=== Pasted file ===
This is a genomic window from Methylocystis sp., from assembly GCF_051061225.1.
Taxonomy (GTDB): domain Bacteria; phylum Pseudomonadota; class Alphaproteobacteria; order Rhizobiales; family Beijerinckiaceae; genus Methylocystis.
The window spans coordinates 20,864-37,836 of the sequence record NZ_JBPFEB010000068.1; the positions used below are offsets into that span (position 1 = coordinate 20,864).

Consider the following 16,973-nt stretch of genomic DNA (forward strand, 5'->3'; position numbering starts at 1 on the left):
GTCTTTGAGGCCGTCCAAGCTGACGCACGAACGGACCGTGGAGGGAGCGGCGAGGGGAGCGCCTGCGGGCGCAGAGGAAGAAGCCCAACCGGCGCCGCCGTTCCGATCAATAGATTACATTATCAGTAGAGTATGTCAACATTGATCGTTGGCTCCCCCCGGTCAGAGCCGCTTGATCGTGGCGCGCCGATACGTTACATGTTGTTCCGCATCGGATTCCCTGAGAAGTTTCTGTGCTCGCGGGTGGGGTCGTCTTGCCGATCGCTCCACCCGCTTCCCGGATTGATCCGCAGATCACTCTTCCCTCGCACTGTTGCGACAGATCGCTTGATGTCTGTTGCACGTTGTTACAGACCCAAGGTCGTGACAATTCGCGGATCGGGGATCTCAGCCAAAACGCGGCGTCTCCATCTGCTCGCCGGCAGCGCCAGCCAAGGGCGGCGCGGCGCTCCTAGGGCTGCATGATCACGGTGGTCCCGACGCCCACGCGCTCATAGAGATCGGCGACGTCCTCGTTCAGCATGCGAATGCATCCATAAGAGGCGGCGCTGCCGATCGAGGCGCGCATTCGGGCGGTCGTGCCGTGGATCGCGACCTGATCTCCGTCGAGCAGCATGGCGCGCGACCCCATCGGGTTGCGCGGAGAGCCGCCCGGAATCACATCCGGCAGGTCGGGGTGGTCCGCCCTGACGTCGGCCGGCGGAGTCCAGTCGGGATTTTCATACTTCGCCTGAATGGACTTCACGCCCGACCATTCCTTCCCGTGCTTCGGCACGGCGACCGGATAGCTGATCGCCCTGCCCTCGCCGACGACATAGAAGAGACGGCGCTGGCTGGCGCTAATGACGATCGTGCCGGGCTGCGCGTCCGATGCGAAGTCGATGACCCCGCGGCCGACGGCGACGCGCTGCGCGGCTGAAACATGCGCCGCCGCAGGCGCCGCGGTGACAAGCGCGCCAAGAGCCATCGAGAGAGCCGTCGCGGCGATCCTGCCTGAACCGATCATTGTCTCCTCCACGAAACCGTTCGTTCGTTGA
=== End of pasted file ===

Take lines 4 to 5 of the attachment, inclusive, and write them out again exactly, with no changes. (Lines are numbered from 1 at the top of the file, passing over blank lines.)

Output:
Consider the following 16,973-nt stretch of genomic DNA (forward strand, 5'->3'; position numbering starts at 1 on the left):
GTCTTTGAGGCCGTCCAAGCTGACGCACGAACGGACCGTGGAGGGAGCGGCGAGGGGAGCGCCTGCGGGCGCAGAGGAAGAAGCCCAACCGGCGCCGCCGTTCCGATCAATAGATTACATTATCAGTAGAGTATGTCAACATTGATCGTTGGCTCCCCCCGGTCAGAGCCGCTTGATCGTGGCGCGCCGATACGTTACATGTTGTTCCGCATCGGATTCCCTGAGAAGTTTCTGTGCTCGCGGGTGGGGTCGTCTTGCCGATCGCTCCACCCGCTTCCCGGATTGATCCGCAGATCACTCTTCCCTCGCACTGTTGCGACAGATCGCTTGATGTCTGTTGCACGTTGTTACAGACCCAAGGTCGTGACAATTCGCGGATCGGGGATCTCAGCCAAAACGCGGCGTCTCCATCTGCTCGCCGGCAGCGCCAGCCAAGGGCGGCGCGGCGCTCCTAGGGCTGCATGATCACGGTGGTCCCGACGCCCACGCGCTCATAGAGATCGGCGACGTCCTCGTTCAGCATGCGAATGCATCCATAAGAGGCGGCGCTGCCGATCGAGGCGCGCATTCGGGCGGTCGTGCCGTGGATCGCGACCTGATCTCCGTCGAGCAGCATGGCGCGCGACCCCATCGGGTTGCGCGGAGAGCCGCCCGGAATCACATCCGGCAGGTCGGGGTGGTCCGCCCTGACGTCGGCCGGCGGAGTCCAGTCGGGATTTTCATACTTCGCCTGAATGGACTTCACGCCCGACCATTCCTTCCCGTGCTTCGGCACGGCGACCGGATAGCTGATCGCCCTGCCCTCGCCGACGACATAGAAGAGACGGCGCTGGCTGGCGCTAATGACGATCGTGCCGGGCTGCGCGTCCGATGCGAAGTCGATGACCCCGCGGCCGACGGCGACGCGCTGCGCGGCTGAAACATGCGCCGCCGCAGGCGCCGCGGTGACAAGCGCGCCAAGAGCCATCGAGAGAGCCGTCGCGGCGATCCTGCCTGAACCGATCATTGTCTCCTCCACGAAACCGTTCGTTCGTTGA